Rivers cribs from decidedly more cinematic influences and techniques. “I initially thought of David Lynch movies, [the] horror series, Silent Hill, and anything else that felt suitably creepy, oppressive or manipulative,” he reveals. “But I didn’t want Home to sound too much like anything else, and those many influences didn’t necessarily gel with the roots of the game—namely, my experiences exploring scary places in the country with friends, and my own impressions of fear and dread. That’s why the soundtrack uses only two main kinds of sounds: atmospheric, environmental samples and repeating, rhythmic ambience, which is kind of like the noise in your head and the blood in your ears when you’re terrified. Home only contains 20 seconds of music—played at the beginning and end. It somehow just made sense. There’s a specific flow to how the sounds work throughout the game, and once I felt my way through that flow, choosing the pieces and lighting the path, so to speak, became the main challenge.”



If Darkwood and Home are about the ways in which the mind’s eye can turn on you when solitarily navigating the dark, Deathstate’s “die-and-you-start-from-the-beginning” mechanic, Lazarski and Leffler say, explores how the repetition of actions and events can incite a different kind of descent into madness.

“Insanity is a central theme in Deathstate,” stresses Leffler. “Part of Deathstate’s inspiration is the ‘roguelike’ genre of games, where you’re traditionally given one life to try and take a character as far as you can without dying. This mechanic really ties in nicely with a sense of being trapped in this weird other world. To balance this out, we added the unlock mechanic where new items and content are slowly added to the game. This way you can still achieve some progress, even though in the end, you remain trapped.”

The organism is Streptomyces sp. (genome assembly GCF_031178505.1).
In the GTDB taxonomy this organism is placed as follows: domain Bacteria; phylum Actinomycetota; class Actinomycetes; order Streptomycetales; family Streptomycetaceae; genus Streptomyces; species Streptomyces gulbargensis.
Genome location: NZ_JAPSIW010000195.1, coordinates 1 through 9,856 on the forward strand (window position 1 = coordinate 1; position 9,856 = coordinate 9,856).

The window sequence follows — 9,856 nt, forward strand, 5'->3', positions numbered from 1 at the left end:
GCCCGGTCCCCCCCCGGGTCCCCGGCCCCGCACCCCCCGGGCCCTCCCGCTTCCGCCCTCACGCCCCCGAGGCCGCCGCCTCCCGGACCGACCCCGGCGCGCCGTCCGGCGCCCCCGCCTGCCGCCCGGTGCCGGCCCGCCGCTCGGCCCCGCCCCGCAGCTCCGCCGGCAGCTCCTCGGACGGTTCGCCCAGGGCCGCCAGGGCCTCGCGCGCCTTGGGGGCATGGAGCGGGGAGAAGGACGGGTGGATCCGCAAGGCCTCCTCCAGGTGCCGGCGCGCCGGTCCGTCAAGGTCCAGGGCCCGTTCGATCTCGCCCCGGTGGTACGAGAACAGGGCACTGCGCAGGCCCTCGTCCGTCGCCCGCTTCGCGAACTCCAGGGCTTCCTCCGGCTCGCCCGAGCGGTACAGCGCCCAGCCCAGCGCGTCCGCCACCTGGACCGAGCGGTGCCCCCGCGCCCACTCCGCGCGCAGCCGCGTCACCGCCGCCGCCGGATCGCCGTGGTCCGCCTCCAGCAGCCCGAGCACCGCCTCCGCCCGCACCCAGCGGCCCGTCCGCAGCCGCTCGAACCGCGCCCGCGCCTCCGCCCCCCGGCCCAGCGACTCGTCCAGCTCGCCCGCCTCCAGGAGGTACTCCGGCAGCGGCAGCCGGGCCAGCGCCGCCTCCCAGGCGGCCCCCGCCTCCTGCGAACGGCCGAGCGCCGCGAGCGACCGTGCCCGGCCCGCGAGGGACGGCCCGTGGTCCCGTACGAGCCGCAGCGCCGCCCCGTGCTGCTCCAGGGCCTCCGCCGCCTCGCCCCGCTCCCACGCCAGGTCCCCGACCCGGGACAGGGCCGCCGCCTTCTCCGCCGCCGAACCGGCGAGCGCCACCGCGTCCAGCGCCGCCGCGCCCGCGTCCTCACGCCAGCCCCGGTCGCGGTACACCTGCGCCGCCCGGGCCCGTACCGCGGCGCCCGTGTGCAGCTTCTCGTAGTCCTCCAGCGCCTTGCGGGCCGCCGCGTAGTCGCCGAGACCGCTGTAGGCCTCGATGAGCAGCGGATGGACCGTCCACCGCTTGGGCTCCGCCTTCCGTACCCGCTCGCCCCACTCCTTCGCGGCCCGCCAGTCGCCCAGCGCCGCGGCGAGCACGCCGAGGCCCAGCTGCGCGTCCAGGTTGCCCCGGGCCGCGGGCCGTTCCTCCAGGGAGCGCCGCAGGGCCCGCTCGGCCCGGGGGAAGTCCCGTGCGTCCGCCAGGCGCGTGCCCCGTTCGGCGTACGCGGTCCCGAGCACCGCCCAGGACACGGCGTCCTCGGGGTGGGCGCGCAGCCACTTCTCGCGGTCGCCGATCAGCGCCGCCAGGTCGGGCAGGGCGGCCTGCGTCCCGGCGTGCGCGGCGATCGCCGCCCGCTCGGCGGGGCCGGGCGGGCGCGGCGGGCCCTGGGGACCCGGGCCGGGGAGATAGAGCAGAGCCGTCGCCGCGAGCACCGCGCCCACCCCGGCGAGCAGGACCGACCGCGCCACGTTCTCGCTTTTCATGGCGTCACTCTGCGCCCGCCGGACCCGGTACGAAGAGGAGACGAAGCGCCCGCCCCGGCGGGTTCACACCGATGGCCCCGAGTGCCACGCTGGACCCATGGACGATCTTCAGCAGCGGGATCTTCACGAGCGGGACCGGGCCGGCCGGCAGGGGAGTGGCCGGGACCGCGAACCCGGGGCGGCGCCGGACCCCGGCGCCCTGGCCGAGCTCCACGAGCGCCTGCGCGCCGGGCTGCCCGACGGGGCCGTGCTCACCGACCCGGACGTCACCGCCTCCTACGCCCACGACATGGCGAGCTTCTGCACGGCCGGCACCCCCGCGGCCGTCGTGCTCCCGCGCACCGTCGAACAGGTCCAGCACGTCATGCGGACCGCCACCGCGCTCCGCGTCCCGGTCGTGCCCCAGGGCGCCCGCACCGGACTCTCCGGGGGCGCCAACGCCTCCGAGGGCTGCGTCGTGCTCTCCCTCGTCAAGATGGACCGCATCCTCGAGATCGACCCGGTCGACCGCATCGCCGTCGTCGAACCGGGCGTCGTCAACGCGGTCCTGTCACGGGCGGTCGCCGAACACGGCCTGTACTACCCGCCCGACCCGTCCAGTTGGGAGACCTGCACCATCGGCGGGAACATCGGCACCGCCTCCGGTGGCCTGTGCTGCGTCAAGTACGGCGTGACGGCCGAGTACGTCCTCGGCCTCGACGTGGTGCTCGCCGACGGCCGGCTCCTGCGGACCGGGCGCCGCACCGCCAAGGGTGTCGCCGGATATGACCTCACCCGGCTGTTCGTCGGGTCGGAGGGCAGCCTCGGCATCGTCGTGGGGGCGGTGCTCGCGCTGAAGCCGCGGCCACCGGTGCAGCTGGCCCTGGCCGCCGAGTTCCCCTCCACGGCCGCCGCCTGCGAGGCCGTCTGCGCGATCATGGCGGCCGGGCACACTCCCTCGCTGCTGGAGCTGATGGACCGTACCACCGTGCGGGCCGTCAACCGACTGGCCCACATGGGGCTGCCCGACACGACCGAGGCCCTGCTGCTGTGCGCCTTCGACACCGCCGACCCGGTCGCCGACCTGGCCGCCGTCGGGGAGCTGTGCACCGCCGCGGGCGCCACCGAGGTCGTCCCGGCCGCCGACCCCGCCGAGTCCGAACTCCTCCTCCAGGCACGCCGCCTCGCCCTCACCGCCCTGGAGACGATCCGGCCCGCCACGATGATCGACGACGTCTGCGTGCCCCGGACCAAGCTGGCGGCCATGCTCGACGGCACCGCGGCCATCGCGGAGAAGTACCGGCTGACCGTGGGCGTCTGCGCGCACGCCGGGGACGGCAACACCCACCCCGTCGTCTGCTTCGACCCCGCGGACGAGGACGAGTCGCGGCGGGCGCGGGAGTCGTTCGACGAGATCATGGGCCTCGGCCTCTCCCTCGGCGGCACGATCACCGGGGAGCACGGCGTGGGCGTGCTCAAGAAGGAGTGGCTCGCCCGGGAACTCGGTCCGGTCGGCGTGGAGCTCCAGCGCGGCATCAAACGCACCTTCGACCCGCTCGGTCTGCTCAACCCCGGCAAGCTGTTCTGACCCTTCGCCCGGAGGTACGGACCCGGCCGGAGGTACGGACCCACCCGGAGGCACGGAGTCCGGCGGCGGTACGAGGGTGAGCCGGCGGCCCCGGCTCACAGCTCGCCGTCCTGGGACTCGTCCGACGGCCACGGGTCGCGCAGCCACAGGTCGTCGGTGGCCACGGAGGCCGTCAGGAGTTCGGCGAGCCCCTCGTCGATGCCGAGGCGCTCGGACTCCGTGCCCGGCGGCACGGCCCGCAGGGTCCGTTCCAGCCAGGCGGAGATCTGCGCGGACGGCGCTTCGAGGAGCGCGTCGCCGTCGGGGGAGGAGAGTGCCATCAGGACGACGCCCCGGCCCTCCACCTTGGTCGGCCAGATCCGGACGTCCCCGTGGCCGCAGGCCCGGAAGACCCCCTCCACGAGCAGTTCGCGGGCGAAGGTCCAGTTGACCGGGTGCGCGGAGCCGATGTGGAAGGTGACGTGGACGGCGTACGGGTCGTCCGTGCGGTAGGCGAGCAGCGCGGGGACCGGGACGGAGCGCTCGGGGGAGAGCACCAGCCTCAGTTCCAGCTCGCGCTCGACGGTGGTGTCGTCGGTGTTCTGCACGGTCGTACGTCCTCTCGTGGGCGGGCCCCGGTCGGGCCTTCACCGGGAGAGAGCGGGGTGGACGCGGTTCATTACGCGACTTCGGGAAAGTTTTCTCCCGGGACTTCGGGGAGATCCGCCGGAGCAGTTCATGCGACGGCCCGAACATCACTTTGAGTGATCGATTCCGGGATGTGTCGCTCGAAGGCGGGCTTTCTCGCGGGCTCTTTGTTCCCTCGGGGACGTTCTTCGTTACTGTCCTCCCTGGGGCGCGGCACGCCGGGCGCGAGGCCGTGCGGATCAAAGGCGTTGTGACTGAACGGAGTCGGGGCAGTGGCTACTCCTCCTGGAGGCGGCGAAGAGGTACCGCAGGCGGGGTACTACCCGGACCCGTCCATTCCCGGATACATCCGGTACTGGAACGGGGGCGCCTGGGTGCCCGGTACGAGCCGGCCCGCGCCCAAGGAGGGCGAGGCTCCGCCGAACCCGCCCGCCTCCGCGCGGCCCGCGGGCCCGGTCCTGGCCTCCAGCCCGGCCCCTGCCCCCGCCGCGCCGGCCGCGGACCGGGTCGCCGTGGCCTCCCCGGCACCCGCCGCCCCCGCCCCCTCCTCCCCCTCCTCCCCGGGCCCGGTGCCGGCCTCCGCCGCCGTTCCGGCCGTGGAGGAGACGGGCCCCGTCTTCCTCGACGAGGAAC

“The repetition of dying and restarting is our roguelike permadeath,” Lazarski adds. “Your chances of survival improve because you unlock new better items that may appear later on. Your game skill and familiarity is a also manner of progression.”

Stachaszewski is of two minds about the “horror” descriptor’s relative degrees of usefulness and irrelevance, and takes issue with the “cheapest way of delivering horror: exposing your audience to sudden noises or visual cues.”

“In truth, we’ve never been interested in the horror genre in general,” he admits. “Our interest lies close to the reptilian part of our brain that makes many of us crave ‘fight or flight’ responses. The place where our deep dark fears hide from our consciousness. To force these fears out of hiding, most specifically the fear of unknown, we try to be as least direct as possible, so in Darkwood, you will never quite see the monster that is chasing you in full glory, thanks to techniques like top-down perspective and pixelated art style.”

Whereas the “horror” label “used to refer to a form of storytelling that provoked thought, discussion, and reaction in its audience,” Rivers laments, “currently the term seems to refer more to narrow genre content, with a very small subset of themes being remixed over and over, and in that regard Home doesn’t really fit.” Conversely, Leffler says he and Lazarski dash a strange brew of obscure flourishes throughout Deathstate, and view the remix culture inherent in genre content as a bold new horizon.

“There’s something appealing about the taboo nature of the occult,” Leffler reflects. “Astral projection was central to the game’s core concept, and as we continued to flesh out the setting, it felt natural to keep filling it out with more and more elements of high strangeness: Lovecraft’s stories, movies like Hellraiser, Altered States and Beyond the Black Rainbow. We’re huge fans of this kind of bizarro way to look at the world, where something dark is revealed once you peek behind the scenes.”

For gamers of all tastes for terror, Darkwood, Deathstate and Home are available now on a variety of platforms.